Running is one of the most popular forms of exercise, offering numerous health benefits from improved cardiovascular health to stress relief. We love seeing our patients running on Bayshore! However, running also comes with its own set of risks, particularly to the foot and ankle. Understanding common running injuries and how to prevent them can help keep you on the path to a healthy and injury-free running routine.

Common Running Injuries

1. Plantar Fasciitis

   – Description: This condition involves inflammation of the plantar fascia, a thick band of tissue running across the bottom of your foot and connecting your heel bone to your toes.

   – Symptoms: Patients often complain of sharp pain in the heel, which is especially noticeable with the first steps in the morning or after periods of inactivity. Many of our runners who experience plantar fasciitis also report pain that develops sometime in the middle of their run. Severe cases can prevent runners from completing their route, or keep them from running altogether.

   – Prevention: Stretch your calves and Achilles tendon regularly, especially upon waking in the morning, and before and after exercise. Incorporate calf and lower leg strengthening exercises into your running routine. For individuals with a flatter foot type, wear supportive, stiff-soled shoes, and avoid running on hard surfaces. Patients with a higher arched foot should seek out shoes that provide shock absorption. Custom orthotics are great for all foot types and can be used for running!

2. Achilles Tendinitis

   – Description: An overuse injury causing inflammation of the Achilles tendon, usually at the back of the heel where the calf muscle connects to your heel bone.

   – Symptoms: Patients complain of pain and stiffness along the Achilles tendon, often worse in the morning and with activity. The pain is typically localized at the back of the heel, but can radiate up the back of the leg. There may be swelling that accompanies the pain. Pain can be severe and prevent a runner from training.

   – Prevention: Incorporate calf-strengthening exercises, increase running intensity gradually, and ensure your running shoes provide adequate heel support.

3. Stress Fractures

   – Description: Tiny cracks in the bones, often occurring in the tibia and metatarsals, caused by repetitive force or overuse. This repetitive force we call microtrauma. These injuries often come on subtly, without any history of major injury. These tend to be more common in patients with big foot deformities, such as bunions, or patients who increase the intensity of their run too fast.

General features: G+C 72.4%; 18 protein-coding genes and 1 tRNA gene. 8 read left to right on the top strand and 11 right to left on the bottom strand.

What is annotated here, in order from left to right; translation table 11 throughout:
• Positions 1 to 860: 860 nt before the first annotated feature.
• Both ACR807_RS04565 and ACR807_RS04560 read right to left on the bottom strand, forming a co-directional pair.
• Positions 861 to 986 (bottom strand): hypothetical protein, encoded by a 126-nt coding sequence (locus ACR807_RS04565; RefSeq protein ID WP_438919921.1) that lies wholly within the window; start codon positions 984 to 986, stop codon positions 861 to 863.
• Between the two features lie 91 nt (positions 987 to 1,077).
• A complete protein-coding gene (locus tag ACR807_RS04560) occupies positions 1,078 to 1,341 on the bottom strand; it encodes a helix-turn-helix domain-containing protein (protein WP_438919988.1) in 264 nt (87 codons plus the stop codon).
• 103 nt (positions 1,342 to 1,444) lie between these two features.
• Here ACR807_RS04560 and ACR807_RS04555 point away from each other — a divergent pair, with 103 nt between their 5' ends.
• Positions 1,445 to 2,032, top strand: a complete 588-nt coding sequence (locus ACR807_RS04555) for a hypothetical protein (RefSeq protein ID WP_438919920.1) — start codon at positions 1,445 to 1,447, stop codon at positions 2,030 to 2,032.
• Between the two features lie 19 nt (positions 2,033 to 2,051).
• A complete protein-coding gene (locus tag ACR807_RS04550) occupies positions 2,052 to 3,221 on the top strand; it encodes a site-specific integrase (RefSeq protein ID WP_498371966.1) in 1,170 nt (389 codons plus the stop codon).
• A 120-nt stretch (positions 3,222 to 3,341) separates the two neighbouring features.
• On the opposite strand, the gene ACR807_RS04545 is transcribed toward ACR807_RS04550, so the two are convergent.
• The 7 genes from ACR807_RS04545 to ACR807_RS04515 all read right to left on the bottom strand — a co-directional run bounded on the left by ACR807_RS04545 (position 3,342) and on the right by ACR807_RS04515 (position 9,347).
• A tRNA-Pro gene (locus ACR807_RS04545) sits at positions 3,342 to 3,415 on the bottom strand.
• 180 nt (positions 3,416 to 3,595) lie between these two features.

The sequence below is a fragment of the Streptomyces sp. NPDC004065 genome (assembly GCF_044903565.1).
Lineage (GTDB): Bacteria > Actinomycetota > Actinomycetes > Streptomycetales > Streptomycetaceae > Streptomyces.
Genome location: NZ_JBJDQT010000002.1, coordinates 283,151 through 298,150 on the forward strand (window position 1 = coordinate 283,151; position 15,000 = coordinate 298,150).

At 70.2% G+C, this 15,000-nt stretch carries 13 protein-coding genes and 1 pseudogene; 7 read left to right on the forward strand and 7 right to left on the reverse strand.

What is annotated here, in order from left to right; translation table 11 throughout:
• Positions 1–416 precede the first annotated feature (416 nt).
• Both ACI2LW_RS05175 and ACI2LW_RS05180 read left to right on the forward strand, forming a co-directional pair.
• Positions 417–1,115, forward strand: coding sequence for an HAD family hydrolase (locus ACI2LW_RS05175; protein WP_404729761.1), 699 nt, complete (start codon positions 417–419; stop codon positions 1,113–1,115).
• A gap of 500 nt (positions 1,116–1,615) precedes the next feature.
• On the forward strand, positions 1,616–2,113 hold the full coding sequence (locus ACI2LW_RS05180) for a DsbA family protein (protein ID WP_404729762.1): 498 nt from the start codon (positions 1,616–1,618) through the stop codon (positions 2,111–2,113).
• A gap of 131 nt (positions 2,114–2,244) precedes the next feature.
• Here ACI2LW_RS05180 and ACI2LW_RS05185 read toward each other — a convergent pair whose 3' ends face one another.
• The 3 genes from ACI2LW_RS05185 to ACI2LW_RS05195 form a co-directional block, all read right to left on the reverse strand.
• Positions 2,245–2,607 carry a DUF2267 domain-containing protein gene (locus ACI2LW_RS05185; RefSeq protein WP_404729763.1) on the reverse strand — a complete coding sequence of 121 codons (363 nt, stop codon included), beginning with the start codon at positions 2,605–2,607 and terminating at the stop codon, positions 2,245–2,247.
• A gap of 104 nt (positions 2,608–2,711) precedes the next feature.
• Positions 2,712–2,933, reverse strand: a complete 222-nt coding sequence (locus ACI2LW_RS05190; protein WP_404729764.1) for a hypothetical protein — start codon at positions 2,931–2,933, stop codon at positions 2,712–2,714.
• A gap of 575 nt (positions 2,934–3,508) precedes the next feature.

– Symptoms: Patients will notice the gradual onset of pain that worsens with weight-bearing activity in the affected bone. Pain will decrease with rest. There may be swelling, redness, and bruising that overlies the area. Patients may not be able to tolerate standing or walking on their feet once this develops.

   – Prevention: Gradually increase running mileage and ensure shoes are not worn out. If you suffer from bunions or hammertoes, consider custom orthotics. Maintain a balanced diet with adequate calcium and vitamin D. Cross-training with other sports and activities is also a great way to reduce the repetitive impact from running.

4. Ankle Sprains

   – Description: Stretching or tearing of the ligaments that support the ankle, often caused by an awkward landing or twisting motion. This can happen if a runner steps off of a curb suddenly, or if they are running on uneven surfaces.

   – Symptoms: Many patients will report hearing or feeling a “pop” after an ankle sprain injury. Swelling, bruising, and pain around the ankle will then develop. The swelling and bruising worsens when bearing weight.

   – Prevention: Strengthen your ankle muscles, practice balance exercises, and always run on even surfaces. Always get your ankle checked out after a sprain because ankle fractures are frequently misdiagnosed as sprains!